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Today's Stichomancy for Penelope Cruz

The first excerpt represents the element of Air. It speaks of mental influences and the process of thought, and is drawn from Aeneid by Virgil:

The beasts, who miss'd their mates, fill'd all around With bellowings, and the rocks restor'd the sound. One heifer, who had heard her love complain, Roar'd from the cave, and made the project vain. Alcides found the fraud; with rage he shook, And toss'd about his head his knotted oak. Swift as the winds, or Scythian arrows' flight, He clomb, with eager haste, th' aerial height. Then first we saw the monster mend his pace; Fear his eyes, and paleness in his face, Confess'd the god's approach. Trembling he springs,


Aeneid
The second excerpt represents the element of Fire. It speaks of emotional influences and base passions, and is drawn from The Secrets of the Princesse de Cadignan by Honore de Balzac:

man to observe the restraint of persons who live in the world perpetually; but as his eccentricities of thought bore the mark of originality, no one felt inclined to complain. This zest, this piquancy, rare in mere talent, this youthfulness and simplicity of soul which made d'Arthez so nobly original, gave a delightful charm to this evening. He left the house with Rastignac, who, as they drove home, asked him how he liked the princess.

"Michel did well to love her," replied d'Arthez; "she is, indeed, an extraordinary woman."

"Very extraordinary," replied Rastignac, dryly. "By the tone of your voice I should judge you were in love with her already. You will be in

The third excerpt represents the element of Water. It speaks of pure spiritual influences and feelings of love, and is drawn from An Inland Voyage by Robert Louis Stevenson:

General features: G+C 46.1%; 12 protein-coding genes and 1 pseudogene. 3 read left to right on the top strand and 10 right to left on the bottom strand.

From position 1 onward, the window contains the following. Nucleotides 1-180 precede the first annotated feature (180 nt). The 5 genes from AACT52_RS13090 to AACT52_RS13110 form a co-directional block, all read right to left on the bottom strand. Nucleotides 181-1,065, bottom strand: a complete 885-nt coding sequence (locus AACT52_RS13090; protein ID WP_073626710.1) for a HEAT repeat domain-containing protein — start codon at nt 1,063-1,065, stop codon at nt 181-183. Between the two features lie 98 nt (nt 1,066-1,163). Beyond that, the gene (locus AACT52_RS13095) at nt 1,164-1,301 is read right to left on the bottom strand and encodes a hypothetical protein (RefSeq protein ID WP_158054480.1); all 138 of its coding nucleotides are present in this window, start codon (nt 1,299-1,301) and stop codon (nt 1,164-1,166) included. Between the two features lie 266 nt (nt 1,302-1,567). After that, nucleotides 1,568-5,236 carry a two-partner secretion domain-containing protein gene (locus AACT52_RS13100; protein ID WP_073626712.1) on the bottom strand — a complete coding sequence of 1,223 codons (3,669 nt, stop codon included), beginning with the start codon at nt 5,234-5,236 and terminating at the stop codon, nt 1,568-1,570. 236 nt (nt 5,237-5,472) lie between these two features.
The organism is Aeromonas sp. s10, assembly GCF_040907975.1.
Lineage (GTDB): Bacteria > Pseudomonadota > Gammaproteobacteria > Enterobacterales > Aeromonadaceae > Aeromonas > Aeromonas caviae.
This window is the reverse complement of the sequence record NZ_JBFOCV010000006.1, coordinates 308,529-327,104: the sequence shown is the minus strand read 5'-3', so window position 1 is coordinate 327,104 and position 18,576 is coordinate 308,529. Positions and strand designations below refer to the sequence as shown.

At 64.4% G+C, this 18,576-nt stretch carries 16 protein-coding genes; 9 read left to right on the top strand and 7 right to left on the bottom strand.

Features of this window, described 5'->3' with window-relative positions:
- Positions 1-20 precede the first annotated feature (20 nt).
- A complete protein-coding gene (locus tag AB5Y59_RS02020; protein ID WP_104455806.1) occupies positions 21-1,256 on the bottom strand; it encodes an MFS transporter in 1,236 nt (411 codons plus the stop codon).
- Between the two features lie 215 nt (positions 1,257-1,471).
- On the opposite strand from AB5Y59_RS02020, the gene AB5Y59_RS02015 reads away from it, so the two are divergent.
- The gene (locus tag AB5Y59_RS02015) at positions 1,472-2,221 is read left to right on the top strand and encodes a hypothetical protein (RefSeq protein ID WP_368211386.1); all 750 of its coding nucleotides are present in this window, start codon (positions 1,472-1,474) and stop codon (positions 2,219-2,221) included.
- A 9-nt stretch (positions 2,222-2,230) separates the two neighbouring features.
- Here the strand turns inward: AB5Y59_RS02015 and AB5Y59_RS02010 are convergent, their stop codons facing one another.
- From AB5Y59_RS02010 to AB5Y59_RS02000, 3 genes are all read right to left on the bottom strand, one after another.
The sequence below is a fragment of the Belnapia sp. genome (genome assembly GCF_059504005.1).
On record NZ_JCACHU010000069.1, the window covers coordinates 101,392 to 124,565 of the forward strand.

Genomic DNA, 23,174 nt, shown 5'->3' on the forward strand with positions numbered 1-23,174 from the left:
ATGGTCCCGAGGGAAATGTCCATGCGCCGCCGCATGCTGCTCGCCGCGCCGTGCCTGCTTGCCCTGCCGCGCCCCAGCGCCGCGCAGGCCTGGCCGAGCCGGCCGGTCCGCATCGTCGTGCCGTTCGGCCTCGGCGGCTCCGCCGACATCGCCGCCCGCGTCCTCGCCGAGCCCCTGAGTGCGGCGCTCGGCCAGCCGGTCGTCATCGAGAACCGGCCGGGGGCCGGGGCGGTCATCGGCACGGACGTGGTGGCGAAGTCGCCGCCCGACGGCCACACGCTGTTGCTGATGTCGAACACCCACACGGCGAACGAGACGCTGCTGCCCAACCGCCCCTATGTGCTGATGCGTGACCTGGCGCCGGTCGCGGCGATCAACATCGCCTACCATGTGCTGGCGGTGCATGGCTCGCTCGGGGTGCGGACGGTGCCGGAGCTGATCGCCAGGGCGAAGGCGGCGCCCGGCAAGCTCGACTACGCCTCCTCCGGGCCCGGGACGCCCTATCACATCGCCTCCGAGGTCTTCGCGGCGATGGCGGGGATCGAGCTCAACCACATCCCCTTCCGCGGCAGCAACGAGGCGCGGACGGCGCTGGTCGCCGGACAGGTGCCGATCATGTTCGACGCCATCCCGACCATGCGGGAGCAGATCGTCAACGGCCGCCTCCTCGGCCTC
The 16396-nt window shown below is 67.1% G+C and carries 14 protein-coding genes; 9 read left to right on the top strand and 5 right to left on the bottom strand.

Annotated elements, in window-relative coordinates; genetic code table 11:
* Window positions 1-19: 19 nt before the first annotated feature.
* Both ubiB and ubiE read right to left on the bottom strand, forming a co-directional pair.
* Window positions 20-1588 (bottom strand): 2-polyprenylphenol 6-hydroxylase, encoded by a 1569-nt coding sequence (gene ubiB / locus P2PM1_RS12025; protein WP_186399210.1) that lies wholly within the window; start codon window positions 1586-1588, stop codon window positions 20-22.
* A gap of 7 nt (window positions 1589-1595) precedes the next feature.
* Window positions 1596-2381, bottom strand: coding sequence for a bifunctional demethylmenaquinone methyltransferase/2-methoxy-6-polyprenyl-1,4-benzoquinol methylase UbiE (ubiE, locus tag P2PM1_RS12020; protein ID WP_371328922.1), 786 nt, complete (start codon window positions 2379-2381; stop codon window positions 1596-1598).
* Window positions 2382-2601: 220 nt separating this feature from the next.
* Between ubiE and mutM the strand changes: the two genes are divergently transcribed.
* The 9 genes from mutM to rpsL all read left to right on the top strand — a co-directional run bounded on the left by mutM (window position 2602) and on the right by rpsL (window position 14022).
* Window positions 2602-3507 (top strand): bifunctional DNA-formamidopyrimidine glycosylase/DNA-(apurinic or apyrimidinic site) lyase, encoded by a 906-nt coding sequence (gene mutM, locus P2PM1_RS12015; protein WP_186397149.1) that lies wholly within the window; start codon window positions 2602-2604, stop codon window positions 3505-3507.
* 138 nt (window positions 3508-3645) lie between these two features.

far as it was calculated to minister to a barren vanity on the part of the moon.'

At the last lock, some little way out of Landrecies, I refused to go any farther; and sat in a drift of rain by the side of the bank, to have a reviving pipe. A vivacious old man, whom I take to have been the devil, drew near and questioned me about our journey. In the fulness of my heart, I laid bare our plans before him. He said it was the silliest enterprise that ever he heard of. Why, did I not know, he asked me, that it was nothing but locks, locks, locks, the whole way? not to mention that, at this season of the year, we should find the Oise quite dry? 'Get into a train, my little young

The fourth excerpt represents the element of Earth. It speaks of physical influences and the impact of the unseen on the visible world, and is drawn from The Complete Poems of Longfellow by Henry Wadsworth Longfellow:

Yes, Martha Hilton, and no other she! Dowered with the beauty of her twenty years, How ladylike, how qneenlike she appears; The pale, thin crescent of the days gone by Is Dian now in all her majesty! Yet scarce a guest perceived that she was there, Until the Governor, rising from his chair, Played slightly with his ruffles, then looked down, And said unto the Reverend Arthur Brown: "This is my birthday: it shall likewise be My wedding-day; and you shall marry me!"